Warroad Port of Entry remembers fallen Immigration Inspectors
WARROAD, Minn. — U.S. Customs and Border Protection’s Office of Field Operations honored Immigration Inspectors Laurence E. Doten and Lawrence C. Jones who were killed in the line of duty 87 years ago on Aug. 24, 1930.
E. Doten and Lawrence C. Jones were shot and killed as they traveled on the Canadian National train between Fort Frances, Ontario, and Warroad, Minnesota, while clearing passengers entering the United States.
“Today we memorialize these men who sacrificed their lives for this great nation,” said Port Director Jared Olafson. “The ultimate sacrifice made by these men exemplifies the highest core values of our agency — vigilance, service to country, and integrity.”
The ceremony was overseen by Area Port Director Jason Schmelz, of the Area Port of Pembina, North Dakota. “It is an honor to remember our fallen brethren and it is our honor to pay tribute to their memory,” Schmelz said.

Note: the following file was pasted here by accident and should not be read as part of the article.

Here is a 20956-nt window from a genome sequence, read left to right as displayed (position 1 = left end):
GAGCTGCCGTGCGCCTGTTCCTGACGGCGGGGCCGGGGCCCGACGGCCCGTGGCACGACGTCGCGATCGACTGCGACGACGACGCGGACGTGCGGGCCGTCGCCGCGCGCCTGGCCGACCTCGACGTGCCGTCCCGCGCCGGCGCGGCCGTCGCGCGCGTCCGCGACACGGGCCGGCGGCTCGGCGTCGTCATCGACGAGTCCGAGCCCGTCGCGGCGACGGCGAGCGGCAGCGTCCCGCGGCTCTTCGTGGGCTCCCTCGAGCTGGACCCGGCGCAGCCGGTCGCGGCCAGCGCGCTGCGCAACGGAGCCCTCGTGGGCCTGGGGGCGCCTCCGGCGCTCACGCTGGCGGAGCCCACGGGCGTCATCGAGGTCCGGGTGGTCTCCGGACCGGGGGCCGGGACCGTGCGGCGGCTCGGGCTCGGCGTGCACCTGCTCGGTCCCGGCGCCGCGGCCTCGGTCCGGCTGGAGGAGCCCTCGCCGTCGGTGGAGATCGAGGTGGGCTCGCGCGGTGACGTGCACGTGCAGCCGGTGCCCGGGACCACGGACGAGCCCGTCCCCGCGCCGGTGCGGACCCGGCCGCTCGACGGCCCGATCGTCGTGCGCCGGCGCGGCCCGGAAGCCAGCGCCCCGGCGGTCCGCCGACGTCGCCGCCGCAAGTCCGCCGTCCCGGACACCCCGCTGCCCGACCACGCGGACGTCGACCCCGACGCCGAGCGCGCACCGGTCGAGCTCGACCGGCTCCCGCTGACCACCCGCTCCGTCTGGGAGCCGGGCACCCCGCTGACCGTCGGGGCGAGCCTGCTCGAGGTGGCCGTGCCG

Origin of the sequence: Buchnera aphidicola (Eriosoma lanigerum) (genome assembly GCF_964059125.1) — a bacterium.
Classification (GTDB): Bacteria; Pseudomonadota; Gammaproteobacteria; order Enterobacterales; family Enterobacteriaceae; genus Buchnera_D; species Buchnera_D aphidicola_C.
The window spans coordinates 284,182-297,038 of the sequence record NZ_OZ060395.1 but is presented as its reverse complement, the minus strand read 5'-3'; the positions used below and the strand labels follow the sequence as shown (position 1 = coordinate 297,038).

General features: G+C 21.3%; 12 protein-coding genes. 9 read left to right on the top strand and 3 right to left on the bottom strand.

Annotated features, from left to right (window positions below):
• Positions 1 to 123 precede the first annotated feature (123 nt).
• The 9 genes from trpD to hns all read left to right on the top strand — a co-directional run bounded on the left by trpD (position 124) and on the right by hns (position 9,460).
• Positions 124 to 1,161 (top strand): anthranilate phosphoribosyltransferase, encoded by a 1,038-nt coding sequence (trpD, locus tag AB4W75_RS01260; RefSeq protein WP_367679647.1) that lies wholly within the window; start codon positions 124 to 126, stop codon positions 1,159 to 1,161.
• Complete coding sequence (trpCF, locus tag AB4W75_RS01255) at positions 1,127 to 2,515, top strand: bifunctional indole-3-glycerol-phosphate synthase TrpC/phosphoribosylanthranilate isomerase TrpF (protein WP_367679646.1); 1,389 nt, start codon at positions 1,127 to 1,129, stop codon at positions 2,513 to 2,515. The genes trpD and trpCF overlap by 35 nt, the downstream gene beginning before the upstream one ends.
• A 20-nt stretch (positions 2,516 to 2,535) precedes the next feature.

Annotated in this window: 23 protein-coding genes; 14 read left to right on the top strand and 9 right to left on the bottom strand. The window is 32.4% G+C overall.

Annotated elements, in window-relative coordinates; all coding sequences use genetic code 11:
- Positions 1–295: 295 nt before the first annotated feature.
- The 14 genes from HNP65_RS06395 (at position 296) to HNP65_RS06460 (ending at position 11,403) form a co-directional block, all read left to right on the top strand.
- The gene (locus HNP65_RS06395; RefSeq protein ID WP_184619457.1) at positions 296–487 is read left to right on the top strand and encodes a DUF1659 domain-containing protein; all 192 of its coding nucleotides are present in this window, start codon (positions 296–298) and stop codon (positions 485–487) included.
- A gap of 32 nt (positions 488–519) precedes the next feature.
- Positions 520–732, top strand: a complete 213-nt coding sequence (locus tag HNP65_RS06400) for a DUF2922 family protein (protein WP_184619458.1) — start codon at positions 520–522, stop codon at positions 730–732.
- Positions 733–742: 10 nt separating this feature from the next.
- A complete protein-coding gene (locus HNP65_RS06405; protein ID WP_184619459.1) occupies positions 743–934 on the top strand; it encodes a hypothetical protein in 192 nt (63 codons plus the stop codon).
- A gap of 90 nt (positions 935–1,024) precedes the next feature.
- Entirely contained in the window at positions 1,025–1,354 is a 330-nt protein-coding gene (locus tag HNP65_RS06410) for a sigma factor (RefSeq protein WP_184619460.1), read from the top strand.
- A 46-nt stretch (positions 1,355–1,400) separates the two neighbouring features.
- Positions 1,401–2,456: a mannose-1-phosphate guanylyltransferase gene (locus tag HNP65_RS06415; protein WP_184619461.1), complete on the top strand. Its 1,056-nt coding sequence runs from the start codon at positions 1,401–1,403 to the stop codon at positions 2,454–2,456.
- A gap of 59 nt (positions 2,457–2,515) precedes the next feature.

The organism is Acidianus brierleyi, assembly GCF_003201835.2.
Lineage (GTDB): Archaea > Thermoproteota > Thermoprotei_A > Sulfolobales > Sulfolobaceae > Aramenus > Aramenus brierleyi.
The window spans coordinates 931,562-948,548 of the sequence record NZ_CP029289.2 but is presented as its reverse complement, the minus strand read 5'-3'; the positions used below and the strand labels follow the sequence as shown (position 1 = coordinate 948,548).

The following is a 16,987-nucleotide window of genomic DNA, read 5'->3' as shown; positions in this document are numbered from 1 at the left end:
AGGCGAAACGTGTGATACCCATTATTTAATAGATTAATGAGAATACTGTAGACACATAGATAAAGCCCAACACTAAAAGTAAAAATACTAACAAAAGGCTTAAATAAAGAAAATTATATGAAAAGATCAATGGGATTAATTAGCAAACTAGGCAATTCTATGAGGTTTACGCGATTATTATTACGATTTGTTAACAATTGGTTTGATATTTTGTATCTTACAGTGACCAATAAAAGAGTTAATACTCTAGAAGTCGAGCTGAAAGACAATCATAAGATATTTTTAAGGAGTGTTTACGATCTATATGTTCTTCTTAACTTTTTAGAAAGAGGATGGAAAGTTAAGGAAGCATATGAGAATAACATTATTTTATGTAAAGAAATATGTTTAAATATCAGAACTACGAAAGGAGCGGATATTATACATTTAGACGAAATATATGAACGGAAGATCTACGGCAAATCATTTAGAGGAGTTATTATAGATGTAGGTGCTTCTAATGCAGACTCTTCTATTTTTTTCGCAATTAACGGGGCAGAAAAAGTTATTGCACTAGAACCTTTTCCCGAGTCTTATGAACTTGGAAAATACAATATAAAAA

Grandchildren and family members were able to make the trip to the Warroad Port of Entry from throughout the nation to take part in the dedication and unveiling of memorial plaques honoring these great men. These plaques will be showcased at the Warroad and Ranier, Minnesota, ports of entry.
The memorial plaques read as follows:
In the early morning hours of Sunday, August 24, 1930, U.S. Immigration Inspectors, Laurence E. Doten and Lawrence C. Jones, were brutally murdered, while in performance of their duties in Emo, Ontario, Canada.
Inspector Doten (age 34) of Rainer, MN, and Inspector Jones (age 37) of Warroad, MN, were aboard the westbound Canadian National Railway, Train #19, when they were gunned down, each leaving behind spouses and children.
Inspectors Doten and Jones served their Country honorably, during WWI and eventually made the ultimate sacrifice, while once again, serving their Country as Immigration Inspectors.
“In valor there is hope.” — Tacitus